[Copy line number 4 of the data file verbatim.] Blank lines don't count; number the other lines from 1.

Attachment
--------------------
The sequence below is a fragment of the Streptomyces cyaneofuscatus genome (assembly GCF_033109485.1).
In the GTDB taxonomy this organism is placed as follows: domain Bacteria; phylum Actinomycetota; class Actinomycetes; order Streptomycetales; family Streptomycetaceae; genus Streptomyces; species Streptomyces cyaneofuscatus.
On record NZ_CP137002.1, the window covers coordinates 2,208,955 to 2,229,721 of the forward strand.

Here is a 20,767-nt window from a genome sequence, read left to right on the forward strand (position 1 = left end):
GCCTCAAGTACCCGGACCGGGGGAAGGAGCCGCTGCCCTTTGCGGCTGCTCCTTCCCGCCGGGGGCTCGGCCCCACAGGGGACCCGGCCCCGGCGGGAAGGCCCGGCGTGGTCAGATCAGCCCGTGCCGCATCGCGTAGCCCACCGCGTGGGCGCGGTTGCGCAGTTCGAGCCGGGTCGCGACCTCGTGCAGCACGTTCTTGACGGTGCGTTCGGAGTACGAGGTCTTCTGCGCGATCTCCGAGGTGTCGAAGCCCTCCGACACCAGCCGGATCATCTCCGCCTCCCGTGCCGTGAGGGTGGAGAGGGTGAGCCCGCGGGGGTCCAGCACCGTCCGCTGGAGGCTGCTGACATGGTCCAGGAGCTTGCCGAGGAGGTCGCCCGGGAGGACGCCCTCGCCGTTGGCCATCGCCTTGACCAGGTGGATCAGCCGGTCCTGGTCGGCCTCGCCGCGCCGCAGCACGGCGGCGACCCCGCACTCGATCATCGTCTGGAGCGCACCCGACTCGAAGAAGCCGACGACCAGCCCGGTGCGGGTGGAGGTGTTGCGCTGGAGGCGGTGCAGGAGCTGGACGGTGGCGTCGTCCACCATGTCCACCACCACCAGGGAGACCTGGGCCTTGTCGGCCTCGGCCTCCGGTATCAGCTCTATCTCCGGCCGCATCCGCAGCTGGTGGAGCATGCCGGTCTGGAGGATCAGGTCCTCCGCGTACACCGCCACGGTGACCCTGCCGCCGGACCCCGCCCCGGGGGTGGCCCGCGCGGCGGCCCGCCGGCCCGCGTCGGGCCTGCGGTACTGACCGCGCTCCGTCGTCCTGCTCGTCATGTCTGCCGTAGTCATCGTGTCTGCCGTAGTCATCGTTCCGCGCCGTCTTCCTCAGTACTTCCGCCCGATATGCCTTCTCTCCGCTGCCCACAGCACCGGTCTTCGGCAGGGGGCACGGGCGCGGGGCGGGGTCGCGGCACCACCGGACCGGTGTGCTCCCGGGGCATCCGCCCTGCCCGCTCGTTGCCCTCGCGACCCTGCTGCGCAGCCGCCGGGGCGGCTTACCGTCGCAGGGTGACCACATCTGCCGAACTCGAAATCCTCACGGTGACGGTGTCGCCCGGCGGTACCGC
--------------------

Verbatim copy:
Here is a 20,767-nt window from a genome sequence, read left to right on the forward strand (position 1 = left end):